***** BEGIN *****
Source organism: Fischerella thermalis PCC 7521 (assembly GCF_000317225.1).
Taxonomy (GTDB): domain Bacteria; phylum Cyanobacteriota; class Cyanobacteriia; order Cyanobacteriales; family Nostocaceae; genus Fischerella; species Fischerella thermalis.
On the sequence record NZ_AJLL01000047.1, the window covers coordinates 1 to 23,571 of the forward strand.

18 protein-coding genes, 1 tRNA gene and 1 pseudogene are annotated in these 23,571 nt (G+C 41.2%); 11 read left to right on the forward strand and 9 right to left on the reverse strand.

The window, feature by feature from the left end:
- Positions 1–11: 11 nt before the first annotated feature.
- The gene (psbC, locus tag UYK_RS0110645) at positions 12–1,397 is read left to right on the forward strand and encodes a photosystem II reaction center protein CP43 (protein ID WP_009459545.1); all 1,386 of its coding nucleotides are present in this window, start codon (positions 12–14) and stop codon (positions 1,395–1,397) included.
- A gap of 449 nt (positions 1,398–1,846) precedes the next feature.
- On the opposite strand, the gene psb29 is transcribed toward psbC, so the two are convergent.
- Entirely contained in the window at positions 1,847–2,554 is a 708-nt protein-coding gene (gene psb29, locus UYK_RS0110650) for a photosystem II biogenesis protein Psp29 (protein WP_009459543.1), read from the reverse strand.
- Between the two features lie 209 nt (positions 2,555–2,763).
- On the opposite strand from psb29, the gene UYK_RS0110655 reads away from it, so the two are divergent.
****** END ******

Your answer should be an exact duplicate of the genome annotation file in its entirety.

Source organism: Fischerella thermalis PCC 7521 (assembly GCF_000317225.1).
Taxonomy (GTDB): domain Bacteria; phylum Cyanobacteriota; class Cyanobacteriia; order Cyanobacteriales; family Nostocaceae; genus Fischerella; species Fischerella thermalis.
On the sequence record NZ_AJLL01000047.1, the window covers coordinates 1 to 23,571 of the forward strand.

18 protein-coding genes, 1 tRNA gene and 1 pseudogene are annotated in these 23,571 nt (G+C 41.2%); 11 read left to right on the forward strand and 9 right to left on the reverse strand.

The window, feature by feature from the left end:
- Positions 1–11: 11 nt before the first annotated feature.
- The gene (psbC, locus tag UYK_RS0110645) at positions 12–1,397 is read left to right on the forward strand and encodes a photosystem II reaction center protein CP43 (protein ID WP_009459545.1); all 1,386 of its coding nucleotides are present in this window, start codon (positions 12–14) and stop codon (positions 1,395–1,397) included.
- A gap of 449 nt (positions 1,398–1,846) precedes the next feature.
- On the opposite strand, the gene psb29 is transcribed toward psbC, so the two are convergent.
- Entirely contained in the window at positions 1,847–2,554 is a 708-nt protein-coding gene (gene psb29, locus UYK_RS0110650) for a photosystem II biogenesis protein Psp29 (protein WP_009459543.1), read from the reverse strand.
- Between the two features lie 209 nt (positions 2,555–2,763).
- On the opposite strand from psb29, the gene UYK_RS0110655 reads away from it, so the two are divergent.